Frank Meister is a Director with Treliant, with over 20 years in banking operations and compliance. For the past 13 years, he has worked on the Bank Secrecy Act/Anti-Money Laundering (BSA/AML) and Sanctions Programs of large and mid-sized banks, building strong programs to withstand robust regulatory examinations. Frank’s broad and…
On December 2, 2019, joint guidance was issued by the top U.S. bank regulators, the Financial Crimes Enforcement Network (FinCEN), and the Conference of State Bank Supervisors regarding the provision of financial services to customers engaged in hemp-related businesses.1 This anticipated guidance comes nearly a year after the Agriculture Improvement Act of 2018 (2018 Farm Bill) was signed into law, removing hemp as a Schedule I controlled substance under the Controlled Substances Act (CSA).
The guidance helps to clarify a number of Bank Secrecy Act/Anti-Money Laundering (BSA/AML) compliance questions that resulted from the passage of the law. Primarily, financial institutions across the U.S. are no longer required to file a Suspicious Activity Report (SAR) on customers solely because they are engaged in the growth or cultivation of hemp in accordance with applicable laws and regulations. However, this doesn’t completely remove the risk of maintaining relationships with hemp-related businesses. Banks will still need to exercise caution and maintain satisfactory due diligence processes to ensure that hemp-related businesses remain compliant with their own regulations established by the 2018 Farm Bill.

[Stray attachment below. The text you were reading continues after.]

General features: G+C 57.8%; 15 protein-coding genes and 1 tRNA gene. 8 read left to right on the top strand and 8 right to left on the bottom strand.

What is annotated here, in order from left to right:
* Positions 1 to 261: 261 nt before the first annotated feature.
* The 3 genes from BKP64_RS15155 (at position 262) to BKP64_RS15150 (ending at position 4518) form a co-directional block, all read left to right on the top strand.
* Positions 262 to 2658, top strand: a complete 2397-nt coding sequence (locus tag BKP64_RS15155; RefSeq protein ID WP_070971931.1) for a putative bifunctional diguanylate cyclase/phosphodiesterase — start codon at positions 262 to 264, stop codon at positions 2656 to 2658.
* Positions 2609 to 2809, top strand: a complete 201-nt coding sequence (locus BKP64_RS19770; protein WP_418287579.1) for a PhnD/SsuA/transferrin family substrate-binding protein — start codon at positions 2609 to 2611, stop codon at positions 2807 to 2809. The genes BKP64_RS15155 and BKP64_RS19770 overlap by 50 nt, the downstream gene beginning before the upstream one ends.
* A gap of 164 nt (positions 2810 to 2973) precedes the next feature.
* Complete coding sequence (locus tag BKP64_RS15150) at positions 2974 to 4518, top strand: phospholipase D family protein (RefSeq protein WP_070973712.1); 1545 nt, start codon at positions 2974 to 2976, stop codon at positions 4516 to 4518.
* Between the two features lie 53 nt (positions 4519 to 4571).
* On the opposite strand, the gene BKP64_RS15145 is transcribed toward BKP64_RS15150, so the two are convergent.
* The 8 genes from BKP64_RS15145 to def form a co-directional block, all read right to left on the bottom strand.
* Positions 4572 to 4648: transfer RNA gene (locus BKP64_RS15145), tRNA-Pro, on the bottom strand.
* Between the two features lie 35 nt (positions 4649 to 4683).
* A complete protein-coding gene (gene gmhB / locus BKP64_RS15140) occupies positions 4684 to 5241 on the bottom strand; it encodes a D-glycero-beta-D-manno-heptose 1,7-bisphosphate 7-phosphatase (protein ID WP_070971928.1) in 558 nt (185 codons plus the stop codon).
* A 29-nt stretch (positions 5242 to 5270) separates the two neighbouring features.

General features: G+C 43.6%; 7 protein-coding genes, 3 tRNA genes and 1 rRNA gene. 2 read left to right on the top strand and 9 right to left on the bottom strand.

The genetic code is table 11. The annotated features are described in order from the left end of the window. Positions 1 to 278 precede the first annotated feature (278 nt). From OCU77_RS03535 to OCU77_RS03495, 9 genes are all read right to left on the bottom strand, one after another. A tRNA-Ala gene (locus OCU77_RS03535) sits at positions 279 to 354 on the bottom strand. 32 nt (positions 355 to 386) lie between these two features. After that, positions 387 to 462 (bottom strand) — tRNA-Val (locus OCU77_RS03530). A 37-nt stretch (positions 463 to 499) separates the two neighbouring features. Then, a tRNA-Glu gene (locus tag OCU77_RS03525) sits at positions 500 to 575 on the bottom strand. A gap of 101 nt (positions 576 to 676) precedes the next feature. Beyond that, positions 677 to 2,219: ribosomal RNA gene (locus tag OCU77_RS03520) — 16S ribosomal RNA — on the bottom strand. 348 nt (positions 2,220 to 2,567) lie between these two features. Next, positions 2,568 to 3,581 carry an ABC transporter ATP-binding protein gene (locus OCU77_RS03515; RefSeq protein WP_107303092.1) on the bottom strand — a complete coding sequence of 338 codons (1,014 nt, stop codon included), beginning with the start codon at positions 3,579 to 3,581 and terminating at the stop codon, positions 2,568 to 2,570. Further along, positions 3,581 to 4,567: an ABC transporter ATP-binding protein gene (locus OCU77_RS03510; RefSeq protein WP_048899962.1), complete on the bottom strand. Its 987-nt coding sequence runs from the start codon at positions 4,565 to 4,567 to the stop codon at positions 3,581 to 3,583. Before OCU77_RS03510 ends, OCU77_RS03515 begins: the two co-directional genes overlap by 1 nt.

For example, the line between what is considered “hemp” vs. “marijuana” can be tricky to identify, but is required by the interim final rule for the Establishment of a Domestic Hemp Production Program.2 The interim rule states that hemp producers must include procedures for testing THC concentration levels, and that cannabis with a THC level exceeding 0.3 percent is considered marijuana, which remains classified as a Schedule I controlled substance regulated by the Drug Enforcement Administration (DEA) under the CSA. If testing concludes that THC levels exceed acceptable levels, then the cannabis must be disposed of in accordance with CSA and DEA regulations, since such product is marijuana and not hemp. Therefore, it is important for financial institutions to design their customer due diligence procedure to provide assurance that hemp-related businesses meet these regulatory mandates.
The guidance provides additional considerations for BSA/AML compliance, such as providing reminders that banking hemp-related businesses is a risk-based business decision, and that in serving hemp-related businesses, financial institutions must comply with applicable regulatory requirements for customer identification, suspicious activity reporting, currency transaction reporting, and risk-based customer due diligence, including the collection of beneficial ownership information for legal entity customers.
1 “Providing Financial Services to Customers Engaged in Hemp-Related Businesses,” Board of Governors of the Federal Reserve System, Federal Deposit Insurance Corporation, Financial Crimes Enforcement Network, Office of the Comptroller of the Currency, Conference of State Bank Supervisors; https://www.federalreserve.gov/newsevents/pressreleases/files/bcreg20191203a1.pdf
2 “Establishment of a Domestic Hemp Production Program,” Department of Agriculture; https://www.ams.usda.gov/sites/default/files/media/AMS_SC_19_0042_IR.pdf